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Sensing the Scriptures
Aminadab's Chariot and the Predicament of Biblical Interpretation
Karlfried Froehlich
with Mark S. Burrows

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POD; Published: 9/21/2014
ISBN: 978-0-8028-7080-3
Price: $ 28.99
176 Pages
Trim Size, in inches: 6 x 9
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A senior scholar's novel survey of the "senses" of biblical interpretation through the centuries

This book explores the ways that Christians, from the period of late antiquity through the Protestant Reformation, interpreted the Bible according to its several levels of meaning. Using the five bodily senses as an organizing principle, Karlfried Froehlich probes key theological developments, traditions, and approaches across this broad period, culminating in a consideration of the implications of this historical development for the contemporary church.

Distinguishing between "principles" and "rules" of interpretation, Froehlich offers a clear and useful way of discerning the fundamental difference between interpretive methods (rules) and the overarching spiritual goals (principles) that must guide biblical interpretation. As a study of roots and reasons as well as the role of imagination in the development of biblical interpretation, Sensing the Scriptures reminds us how intellectually and spiritually relevant the pursuit of a historical perspective is for Christian faith and life today.
Review of Biblical Literature
"This work enhances the knowledge of every theologian and is a wonderful introduction for anyone who wants to understand the broad historical arch of biblical interpretation and theological understanding of the fourfold sense of Scripture. . . . Highly recommended."
Bernard McGinn
— University of Chicago Divinity School
"In the midst of our contemporary crisis in reading the Bible, Karlfried Froehlich's Sensing the Scriptures offers a valuable alternative. This clearly written and compelling book makes a strong argument for a new look at the centuries-old view of the multiple senses of Scripture, especially the four levels symbolized by Aminadab's chariot (Song of Songs 6:12): the literal, the allegorical, the tropological, and the anagogical. This reconceiving of the principle of the four senses may allow modern readers to see biblical interpretation not as a problem, but as an opportunity for a personal appropriation of the message of the text beginning with the 'touch' of the literal meaning and ascending to the 'taste' of the anagogical sense."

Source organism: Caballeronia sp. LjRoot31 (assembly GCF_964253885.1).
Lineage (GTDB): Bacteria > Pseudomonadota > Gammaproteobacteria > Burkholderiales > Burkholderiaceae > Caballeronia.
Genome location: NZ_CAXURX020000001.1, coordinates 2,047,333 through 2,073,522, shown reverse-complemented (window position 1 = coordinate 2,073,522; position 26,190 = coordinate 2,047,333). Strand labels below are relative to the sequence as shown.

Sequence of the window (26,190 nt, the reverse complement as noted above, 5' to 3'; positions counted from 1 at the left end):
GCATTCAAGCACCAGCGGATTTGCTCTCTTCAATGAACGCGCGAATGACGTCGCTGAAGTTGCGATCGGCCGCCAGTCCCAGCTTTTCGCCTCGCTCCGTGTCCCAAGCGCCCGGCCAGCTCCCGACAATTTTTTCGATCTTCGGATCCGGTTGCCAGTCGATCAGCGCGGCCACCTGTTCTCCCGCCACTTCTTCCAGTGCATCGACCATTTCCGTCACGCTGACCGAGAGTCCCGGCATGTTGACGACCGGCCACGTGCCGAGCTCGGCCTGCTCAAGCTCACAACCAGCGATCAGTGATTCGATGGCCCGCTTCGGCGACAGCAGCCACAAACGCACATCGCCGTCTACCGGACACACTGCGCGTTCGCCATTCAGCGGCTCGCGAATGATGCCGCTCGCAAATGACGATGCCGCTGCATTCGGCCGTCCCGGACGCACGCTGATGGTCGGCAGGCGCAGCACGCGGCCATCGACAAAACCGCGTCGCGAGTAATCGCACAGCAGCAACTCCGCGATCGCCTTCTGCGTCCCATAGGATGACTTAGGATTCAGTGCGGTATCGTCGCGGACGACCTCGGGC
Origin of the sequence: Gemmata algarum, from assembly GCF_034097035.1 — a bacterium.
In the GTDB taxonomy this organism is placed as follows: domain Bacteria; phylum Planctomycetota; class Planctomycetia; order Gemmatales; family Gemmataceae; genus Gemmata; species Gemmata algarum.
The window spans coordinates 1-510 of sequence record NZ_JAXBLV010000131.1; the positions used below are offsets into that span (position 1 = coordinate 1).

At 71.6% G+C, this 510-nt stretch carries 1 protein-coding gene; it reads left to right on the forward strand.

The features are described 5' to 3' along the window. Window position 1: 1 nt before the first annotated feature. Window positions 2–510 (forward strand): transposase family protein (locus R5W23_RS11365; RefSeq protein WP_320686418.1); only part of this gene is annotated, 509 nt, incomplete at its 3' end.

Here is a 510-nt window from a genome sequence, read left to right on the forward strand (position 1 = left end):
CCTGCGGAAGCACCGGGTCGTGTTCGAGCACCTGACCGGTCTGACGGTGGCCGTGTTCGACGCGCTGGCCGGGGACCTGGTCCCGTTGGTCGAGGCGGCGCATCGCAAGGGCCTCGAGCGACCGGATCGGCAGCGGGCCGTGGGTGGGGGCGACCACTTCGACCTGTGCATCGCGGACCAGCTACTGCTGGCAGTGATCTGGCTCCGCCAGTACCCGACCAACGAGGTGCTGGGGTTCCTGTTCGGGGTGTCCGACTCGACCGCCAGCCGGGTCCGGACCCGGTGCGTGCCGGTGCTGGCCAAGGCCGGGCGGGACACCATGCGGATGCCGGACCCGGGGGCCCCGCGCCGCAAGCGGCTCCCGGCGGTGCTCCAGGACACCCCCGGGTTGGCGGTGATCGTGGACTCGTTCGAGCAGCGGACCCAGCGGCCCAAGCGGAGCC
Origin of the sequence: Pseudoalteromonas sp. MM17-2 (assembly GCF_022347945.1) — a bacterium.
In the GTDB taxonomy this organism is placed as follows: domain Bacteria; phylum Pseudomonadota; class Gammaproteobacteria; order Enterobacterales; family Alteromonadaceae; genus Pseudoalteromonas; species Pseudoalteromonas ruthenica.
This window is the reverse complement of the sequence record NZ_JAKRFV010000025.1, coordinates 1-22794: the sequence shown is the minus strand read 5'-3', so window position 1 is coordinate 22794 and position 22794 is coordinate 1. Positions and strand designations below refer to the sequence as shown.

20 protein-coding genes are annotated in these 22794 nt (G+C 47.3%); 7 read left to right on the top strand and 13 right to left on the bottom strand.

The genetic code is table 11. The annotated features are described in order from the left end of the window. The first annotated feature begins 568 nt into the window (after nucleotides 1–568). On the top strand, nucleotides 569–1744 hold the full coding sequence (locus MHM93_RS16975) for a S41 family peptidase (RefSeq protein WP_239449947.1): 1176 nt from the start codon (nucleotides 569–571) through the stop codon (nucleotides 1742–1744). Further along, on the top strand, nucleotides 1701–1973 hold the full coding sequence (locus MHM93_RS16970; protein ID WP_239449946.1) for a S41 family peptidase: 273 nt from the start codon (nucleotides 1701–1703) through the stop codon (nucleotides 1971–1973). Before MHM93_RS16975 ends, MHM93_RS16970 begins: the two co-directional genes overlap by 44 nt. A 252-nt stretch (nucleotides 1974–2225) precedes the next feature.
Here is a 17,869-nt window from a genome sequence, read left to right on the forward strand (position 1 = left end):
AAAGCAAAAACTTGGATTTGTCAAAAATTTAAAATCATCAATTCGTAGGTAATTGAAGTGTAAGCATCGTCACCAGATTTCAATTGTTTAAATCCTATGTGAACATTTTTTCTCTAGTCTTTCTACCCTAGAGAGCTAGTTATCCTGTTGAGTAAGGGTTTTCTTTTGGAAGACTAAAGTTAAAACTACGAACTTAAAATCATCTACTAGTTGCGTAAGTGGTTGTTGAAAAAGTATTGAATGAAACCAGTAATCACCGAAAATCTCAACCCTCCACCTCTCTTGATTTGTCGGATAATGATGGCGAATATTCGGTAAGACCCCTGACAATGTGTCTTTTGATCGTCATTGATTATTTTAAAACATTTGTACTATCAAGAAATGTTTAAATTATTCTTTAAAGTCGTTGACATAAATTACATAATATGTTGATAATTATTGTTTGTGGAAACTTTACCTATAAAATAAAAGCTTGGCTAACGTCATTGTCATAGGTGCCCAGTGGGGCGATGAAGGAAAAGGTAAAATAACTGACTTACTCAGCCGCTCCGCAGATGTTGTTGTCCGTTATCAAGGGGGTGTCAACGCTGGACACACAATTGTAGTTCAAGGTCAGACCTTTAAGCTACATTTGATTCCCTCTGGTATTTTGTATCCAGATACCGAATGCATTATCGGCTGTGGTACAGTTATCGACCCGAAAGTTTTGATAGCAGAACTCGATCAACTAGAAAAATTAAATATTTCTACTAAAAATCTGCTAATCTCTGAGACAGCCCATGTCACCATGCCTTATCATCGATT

William Yarchin
— Azusa Pacific University
"Accessible yet penetrating. Froehlich draws upon his magisterial familiarity with fifteen centuries of primary sources to highlight the multifaceted character of pre-modern Christian biblical interpretation. . . . He illumines a path whereby we might join earlier generations in exploring ways of engagement with the broader range of Scripture's senses. A remarkable historical and hermeneutical tour de force."
David C. Steinmetz
— Duke Divinity School
"In this remarkably brief and learned book Froehlich introduces readers to a Bible richer and more complex than they had ever imagined."
Midwest Book Review
"This book explores how Christians, from early times through the Protestant Revolution, interpreted the Bible and its meaning, and considers the five bodily senses as a basic organizing principle as it explores theological evolution. . . . The result is a solid study recommended for any scholarly Christian collection."